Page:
Are you feeling a little broken up about bone loss? You don’t have to be. Bone loss is a common issue that can be remedied in a number of ways. Let’s bone up – pun intended – on the causes of bone loss, the different types of bone loss, and how to treat them.
Bone loss is caused by many factors, some of which are age, medical conditions, poor nutrition, lack of exercise, and even genetics. As we get older, bone density decreases and bone begins to thin out due to a natural process known as bone remodeling. If the process is not addressed early on, this can eventually lead to bone loss.
Bone loss can get worse in the presence of serious medical conditions such as osteoporosis or cancer. In the case of osteoporosis, bone tissue breaks down faster than it regenerates. Poor nutrition and lack of exercise can also weaken bones by reducing bone density and increasing the risk of fractures, and certain genetic disorders can cause bone loss due to abnormal bone structure or weakened bone tissue.
There are several types of bone loss that can be distinguished based on the causes and symptoms associated with them:
– Osteopenia: This is a condition where bones start losing density but are still considered normal in terms of strength. It occurs mainly in postmenopausal women, but can affect anyone at any age.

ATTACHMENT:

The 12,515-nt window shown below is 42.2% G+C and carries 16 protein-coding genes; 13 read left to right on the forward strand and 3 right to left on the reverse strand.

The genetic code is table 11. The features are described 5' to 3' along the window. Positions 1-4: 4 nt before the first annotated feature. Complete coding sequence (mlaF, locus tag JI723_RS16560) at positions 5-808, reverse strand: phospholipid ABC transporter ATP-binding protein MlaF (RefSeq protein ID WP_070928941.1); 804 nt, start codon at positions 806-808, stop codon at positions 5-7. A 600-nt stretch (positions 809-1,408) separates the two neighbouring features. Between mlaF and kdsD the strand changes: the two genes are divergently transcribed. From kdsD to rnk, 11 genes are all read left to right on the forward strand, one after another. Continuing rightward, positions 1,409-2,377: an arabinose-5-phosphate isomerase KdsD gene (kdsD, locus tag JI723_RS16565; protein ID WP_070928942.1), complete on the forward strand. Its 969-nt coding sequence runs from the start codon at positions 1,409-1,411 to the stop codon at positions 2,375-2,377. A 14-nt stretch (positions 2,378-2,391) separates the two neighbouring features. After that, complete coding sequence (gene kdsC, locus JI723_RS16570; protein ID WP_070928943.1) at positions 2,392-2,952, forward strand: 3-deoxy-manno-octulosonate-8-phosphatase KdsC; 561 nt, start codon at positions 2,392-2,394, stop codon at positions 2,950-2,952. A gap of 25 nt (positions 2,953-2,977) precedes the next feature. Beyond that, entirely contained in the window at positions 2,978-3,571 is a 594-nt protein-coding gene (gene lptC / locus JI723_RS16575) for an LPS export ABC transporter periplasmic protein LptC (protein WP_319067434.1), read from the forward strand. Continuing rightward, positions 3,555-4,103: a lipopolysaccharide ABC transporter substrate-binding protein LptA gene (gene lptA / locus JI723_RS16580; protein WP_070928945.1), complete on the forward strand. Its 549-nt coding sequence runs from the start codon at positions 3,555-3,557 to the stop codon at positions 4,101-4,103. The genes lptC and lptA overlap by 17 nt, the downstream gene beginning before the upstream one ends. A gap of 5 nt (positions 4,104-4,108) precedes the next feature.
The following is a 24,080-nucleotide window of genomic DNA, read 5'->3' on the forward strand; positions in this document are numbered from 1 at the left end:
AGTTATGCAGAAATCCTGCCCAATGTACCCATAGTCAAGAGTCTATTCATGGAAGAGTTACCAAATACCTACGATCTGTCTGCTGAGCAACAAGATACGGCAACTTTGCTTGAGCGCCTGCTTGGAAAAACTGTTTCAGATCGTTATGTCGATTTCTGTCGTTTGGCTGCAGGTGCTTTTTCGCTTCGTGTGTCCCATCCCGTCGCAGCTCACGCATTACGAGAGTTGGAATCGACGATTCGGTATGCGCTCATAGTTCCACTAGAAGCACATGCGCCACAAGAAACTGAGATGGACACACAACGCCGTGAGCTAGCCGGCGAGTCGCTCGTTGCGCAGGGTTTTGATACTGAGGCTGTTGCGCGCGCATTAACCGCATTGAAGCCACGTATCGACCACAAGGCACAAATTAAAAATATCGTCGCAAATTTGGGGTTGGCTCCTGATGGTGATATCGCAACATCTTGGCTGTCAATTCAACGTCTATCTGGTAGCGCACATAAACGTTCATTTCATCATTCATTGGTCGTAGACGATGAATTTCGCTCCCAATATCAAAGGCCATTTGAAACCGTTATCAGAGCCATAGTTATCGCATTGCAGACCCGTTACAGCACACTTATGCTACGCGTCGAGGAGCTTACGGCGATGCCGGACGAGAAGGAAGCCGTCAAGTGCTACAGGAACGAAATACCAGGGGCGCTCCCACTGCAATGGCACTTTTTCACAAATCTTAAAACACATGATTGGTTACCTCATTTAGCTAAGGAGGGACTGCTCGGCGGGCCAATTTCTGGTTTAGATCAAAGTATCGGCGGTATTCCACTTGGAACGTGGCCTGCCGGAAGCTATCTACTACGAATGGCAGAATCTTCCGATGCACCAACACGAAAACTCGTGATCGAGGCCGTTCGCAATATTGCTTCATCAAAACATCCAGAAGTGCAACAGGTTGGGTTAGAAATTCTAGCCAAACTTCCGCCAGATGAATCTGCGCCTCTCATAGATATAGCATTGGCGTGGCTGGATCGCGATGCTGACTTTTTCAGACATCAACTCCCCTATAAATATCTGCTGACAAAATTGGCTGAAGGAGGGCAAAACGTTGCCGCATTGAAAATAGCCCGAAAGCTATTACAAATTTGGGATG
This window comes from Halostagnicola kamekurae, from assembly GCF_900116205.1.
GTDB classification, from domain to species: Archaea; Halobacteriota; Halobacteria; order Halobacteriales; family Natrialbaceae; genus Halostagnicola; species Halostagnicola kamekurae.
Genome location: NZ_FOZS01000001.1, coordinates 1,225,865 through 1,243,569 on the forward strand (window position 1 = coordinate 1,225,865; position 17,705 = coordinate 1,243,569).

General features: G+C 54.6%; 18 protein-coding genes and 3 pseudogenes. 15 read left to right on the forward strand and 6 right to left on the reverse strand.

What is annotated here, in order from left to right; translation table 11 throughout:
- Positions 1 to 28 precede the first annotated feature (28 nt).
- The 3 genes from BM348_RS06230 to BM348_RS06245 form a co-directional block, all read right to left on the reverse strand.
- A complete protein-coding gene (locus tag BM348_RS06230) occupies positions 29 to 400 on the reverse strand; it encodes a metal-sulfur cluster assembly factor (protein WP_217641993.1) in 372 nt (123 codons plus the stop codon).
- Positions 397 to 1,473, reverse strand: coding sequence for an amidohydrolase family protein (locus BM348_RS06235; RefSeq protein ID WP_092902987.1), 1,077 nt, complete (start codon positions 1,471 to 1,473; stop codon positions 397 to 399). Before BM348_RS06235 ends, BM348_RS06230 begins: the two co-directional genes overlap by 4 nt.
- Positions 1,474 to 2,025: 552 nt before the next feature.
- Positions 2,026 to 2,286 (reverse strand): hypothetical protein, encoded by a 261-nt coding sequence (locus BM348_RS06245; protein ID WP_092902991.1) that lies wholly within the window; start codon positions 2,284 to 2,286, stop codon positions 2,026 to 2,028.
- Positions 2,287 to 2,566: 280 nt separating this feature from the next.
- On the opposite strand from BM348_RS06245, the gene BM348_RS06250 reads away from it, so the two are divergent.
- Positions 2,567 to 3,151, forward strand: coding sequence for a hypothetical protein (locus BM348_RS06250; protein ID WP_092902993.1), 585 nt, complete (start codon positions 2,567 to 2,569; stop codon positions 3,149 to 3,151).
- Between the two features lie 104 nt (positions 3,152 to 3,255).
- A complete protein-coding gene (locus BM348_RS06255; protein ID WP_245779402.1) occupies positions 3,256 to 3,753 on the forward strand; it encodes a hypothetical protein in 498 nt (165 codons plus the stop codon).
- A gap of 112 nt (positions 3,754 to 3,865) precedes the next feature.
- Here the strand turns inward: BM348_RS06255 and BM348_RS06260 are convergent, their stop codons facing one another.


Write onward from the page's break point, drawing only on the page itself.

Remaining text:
– Osteoporosis: This is a serious condition that affects both men and women and is caused by low bone mass, leading to porous bones that are prone to fractures. It can develop over time, without showing any symptoms until it’s too late, which makes diagnosis difficult.
– Paget’s disease: Also known as osteitis deformans, this is a progressive disorder usually affecting elderly people that causes weakened bones due to alterations in the rate of bone regeneration vs breakdown rate. More bone tissue breaks down than regenerates, leading to weak, porous bones that can fracture easily upon impact or stress.
Treatment depends on a person’s specific situation and the type of bone loss they have been diagnosed with. Some ways of going about treating or reversing bone loss include lifestyle changes, such as eating foods high in calcium and vitamin D or engaging in weight-bearing exercises (such as running or jumping) to stimulate new bone growth; medications, such as bisphosphonates or hormone replacement therapy; physical therapies, including massage therapy; surgery; stem cell therapies; herbal remedies; alternative therapies; dietary supplements; exercise programs tailored to increase bone health; or lifestyle modifications aimed at improving overall health (i.e. quitting smoking).
Each one of these methods has its own benefits and drawbacks, so it’s important to discuss the options with your doctor before deciding which treatment plan or combination of approaches you will undertake. A new exercise routine that is intertwined with a physical therapy regimen, massage, herbal remedies and supplements is more in the realm of holistic medicine, whereas more aggressive and involved treatments such as medications, stem cell therapy, or surgery can be expensive and have side effects.
The Latin proverb Festina lente, meaning ‘hurry slowly’, may be ripe for application here. Depending on what your doctor advises after having informed you about your bone loss, it may or may not be the right choice to rush into a radical therapy. What is certainly wise is to change something in your life as soon as you get the diagnosis, to start on your way toward healthier bones right away.